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SOLUTION Substituting ∆V = βV0 ∆T (Equation 12.3) into Equation (1), we obtain V = V0 − β V0 ∆T or V = V0 (1 − β∆T ) Therefore, the volume V of the carbon tetrachloride at −13.0 °C is ){ ( ( )} V = 2.54 ×10−4 m3 1 − 1240 ×10−6 (Co )−1 75.0 o C − −13.0 o C = 2.26 ×10−4 m3 We have taken the value for β , the coefficient of volume expansion for carbon tetrachloride,
from Table 12.1 in the text. 31. SSM REASONING The increase ∆V in volume is given by Equation 12.3 as ∆V = βV0∆T,
where β is the coefficient of volume expansion, V0 is the initial volume, and ∆T is the
increase in temperature. The lead and quartz objects experience the same change in volume.
Therefore, we can use Equation 12.3 to express the two volume changes and set them equal.
We will solve the resulting equation for ∆TQuartz.
SOLUTION Recognizing that the lead and quartz objects experience the same change in
volume and expressing that change with Equation 12.3, we have β LeadV0 ∆TLead = β QuartzV0 ∆TQuartz
14 244
4
3 1442443
4
4
∆VLead
∆V
Quartz In this result V0 is the initial volume of each object. Solving for ∆TQuartz and taking values
for the coefficients of volume expansion for lead and quartz from Table 12.1 gives
−1 ∆TQuartz −6 β Lead ∆TLead 87 ×10 ( C° ) ( 4.0 C° )
=
=
= 230 C°
−1
β Quartz
1.5 ×10−6 ( C° ) Chapter 12 Problems 645 32. REASONING The density ρ of a substance is defined as its mass m divided by its volume
V0 (Equation 11.1); ρ = m/V0. When the temperature rises, the volume increases by an
amount ∆V = β V0 ∆T (Equation 12.3), where β is the coefficient of volume expansion and ∆T is the change in temperature. Since the mass of the fluid does not change as the
temperature rises, the increase in volume means that the density decreases.
SOLUTION
a. The density of the fluid at 0 °C is ρ= m 825 kg
=
= 705 kg/m3
V0 1.17 m3 b. When the temperature rises to 20.0 °C from 0 °C the volume increases to V0 + ∆V, where
∆V = β V0 ∆T . Therefore, the density becomes ρ=
= m
m
m
=
=
V0 + ∆V V0 + β V0 ∆T V0 (1 + β ∆T )
825 kg (1.17 m3 ) {1 + 1.26 ×10−3 ( C° ) } −1 = 688 kg/m3 ( 20.0 °C − 0 °C )
______________________________________________________________________________
33. REASONING AND SOLUTION Both the coffee and beaker expand as the temperature
increases. For the expansion of the coffee (water)
∆VW = βWV0 ∆T
For the expansion of the beaker (Pyrex glass)
∆VG = βG V0 ∆T
The excess expansion of the coffee, hence the amount which spills, is
∆V = ∆VW − ∆VG = (βW − βG) V0 ∆T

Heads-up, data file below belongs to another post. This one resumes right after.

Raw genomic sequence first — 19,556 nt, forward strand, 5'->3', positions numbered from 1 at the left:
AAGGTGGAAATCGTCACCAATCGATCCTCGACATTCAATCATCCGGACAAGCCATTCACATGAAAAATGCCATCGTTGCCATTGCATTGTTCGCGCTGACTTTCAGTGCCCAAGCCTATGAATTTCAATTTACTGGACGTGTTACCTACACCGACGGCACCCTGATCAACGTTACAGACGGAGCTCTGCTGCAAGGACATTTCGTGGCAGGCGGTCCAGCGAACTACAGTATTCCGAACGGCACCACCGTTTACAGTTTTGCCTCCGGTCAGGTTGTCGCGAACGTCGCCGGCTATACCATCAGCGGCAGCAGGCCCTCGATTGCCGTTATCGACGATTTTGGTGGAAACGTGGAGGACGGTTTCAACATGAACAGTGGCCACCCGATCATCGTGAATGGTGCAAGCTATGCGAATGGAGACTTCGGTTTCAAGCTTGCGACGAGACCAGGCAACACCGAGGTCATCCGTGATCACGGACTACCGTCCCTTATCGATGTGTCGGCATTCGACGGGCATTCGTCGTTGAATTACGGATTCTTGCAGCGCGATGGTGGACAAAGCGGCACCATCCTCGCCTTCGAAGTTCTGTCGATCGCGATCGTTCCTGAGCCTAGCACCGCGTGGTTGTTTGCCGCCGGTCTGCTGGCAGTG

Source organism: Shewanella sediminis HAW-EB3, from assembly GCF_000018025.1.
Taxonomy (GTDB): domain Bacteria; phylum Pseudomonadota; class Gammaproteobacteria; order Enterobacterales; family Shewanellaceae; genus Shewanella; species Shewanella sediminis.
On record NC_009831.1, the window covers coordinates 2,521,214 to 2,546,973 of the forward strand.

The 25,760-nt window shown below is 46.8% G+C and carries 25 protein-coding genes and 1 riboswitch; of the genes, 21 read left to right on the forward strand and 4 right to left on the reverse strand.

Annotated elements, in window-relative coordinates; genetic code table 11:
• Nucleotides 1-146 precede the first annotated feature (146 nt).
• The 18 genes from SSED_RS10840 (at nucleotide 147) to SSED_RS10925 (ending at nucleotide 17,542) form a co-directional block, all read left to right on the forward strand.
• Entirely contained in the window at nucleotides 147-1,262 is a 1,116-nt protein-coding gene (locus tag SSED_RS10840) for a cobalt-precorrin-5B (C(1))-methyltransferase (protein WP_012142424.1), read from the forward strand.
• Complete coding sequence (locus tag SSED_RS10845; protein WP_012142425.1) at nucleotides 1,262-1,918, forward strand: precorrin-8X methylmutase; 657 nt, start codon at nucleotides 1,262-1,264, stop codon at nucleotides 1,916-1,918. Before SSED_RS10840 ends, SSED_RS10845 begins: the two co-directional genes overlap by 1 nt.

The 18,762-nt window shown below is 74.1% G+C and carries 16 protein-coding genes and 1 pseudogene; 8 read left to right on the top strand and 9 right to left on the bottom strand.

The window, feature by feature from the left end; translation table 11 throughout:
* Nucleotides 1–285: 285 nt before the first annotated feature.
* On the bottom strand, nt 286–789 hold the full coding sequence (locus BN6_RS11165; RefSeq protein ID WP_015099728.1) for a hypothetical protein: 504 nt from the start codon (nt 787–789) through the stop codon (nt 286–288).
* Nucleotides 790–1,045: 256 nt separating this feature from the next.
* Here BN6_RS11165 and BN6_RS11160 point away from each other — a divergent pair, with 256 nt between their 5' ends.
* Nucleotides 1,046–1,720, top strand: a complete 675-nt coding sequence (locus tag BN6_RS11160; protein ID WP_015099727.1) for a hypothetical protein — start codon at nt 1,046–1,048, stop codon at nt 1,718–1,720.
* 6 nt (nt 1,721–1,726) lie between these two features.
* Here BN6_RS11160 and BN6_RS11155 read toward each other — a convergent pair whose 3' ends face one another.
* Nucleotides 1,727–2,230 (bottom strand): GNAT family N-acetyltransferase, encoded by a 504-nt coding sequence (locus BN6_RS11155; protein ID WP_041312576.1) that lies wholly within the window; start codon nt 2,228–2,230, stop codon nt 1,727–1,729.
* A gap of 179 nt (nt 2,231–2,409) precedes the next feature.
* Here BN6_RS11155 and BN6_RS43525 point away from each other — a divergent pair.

Taking the coefficients of volumetric expansion βW and coffee (water) and βG for the
beaker (Pyrex glass) from Table 12.1, we find
∆V = ( β W − βG )V0 ∆T ( ) –1
–1
= 207 ×10 –6 ( C° ) − 9.9 × 10 –6 ( C° ) 0.50 ×10 –3 m3 ( 92 °C –18 °C ) = 7.3 × 10 –6 m3 646 TEMPERATURE AND HEAT ______________________________________________________________________________
34. REASONING According to ∆V = β V0 ∆T (Equation 12.3), the change ∆V in volume depends on the coefficient of volume expansion β, the initial volume V0, and the change ∆T
in temperature. The liquid expands more because its coefficient of volume expansion is
larger, and the change in volume is directly proportional to that coefficient. The volume of
liquid that spills over is equal to the change in volume of the liquid minus the change in
volume of the can.
SOLUTION The volume of liquid that spills over the can is the difference between the
increase in the volume of the liquid and that of the aluminum can:
∆V = β LV0 ∆T − β AV0 ∆T
Therefore, βL =
= ∆V
+ βA
V0 ∆T
−6 3.6 × 10 m (3.5 × 10 −4 m 3 3 ) ( 78 °C − 5 °C ) + 69 × 10−6 ( C° ) −1 = 2.1 × 10−4 ( C° ) −1 ______________________________________________________________________________
35. SSM REASONING AND SOLUTION Both the gasoline and the tank expand as the temperature increases. The coefficients of volumetric expansion β g and βs for gasoline and
steel are available in Table 12.1. According to Equation 12.3, the volume expansion of the
gasoline is
−1
∆Vg = β gV0 ∆T = 950 × 10−6 ( C° ) (20.0 gal)(18 C°) = 0.34 gal while the volume of the steel tank expands by an amount
−1
∆Vs = β sV0 ∆T = 36 × 10−6 ( C° ) (20.0 gal)(18 C°) = 0.013 gal The amount of gasoline which spills out is ∆Vg − ∆Vs = 0.33 gal
______________________________________________________________________________ Chapter 12 Problems 647 36. REASONING AND SOLUTION Both the water and pipe expand as the temperature
increases. For the expansion of the water
∆Vw = βw V0 ∆T
For the expansion of the copper pipe
∆Vc = βc V0 ∆T
The initial volume of the pipe and water is V0 = π r2L The reservoir then needs a capacity of
∆V = ∆Vw − ∆Vc = (β w − β c) V0 ∆T
Taking the coefficients of volumetric expansion βw and β c for water and copper from
Table 12.1,...
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This note was uploaded on 04/30/2013 for the course PHYS 1100 and 2 taught by Professor Chastain during the Spring '13 term at LSU.
 Spring '13
 CHASTAIN
 Physics, The Lottery

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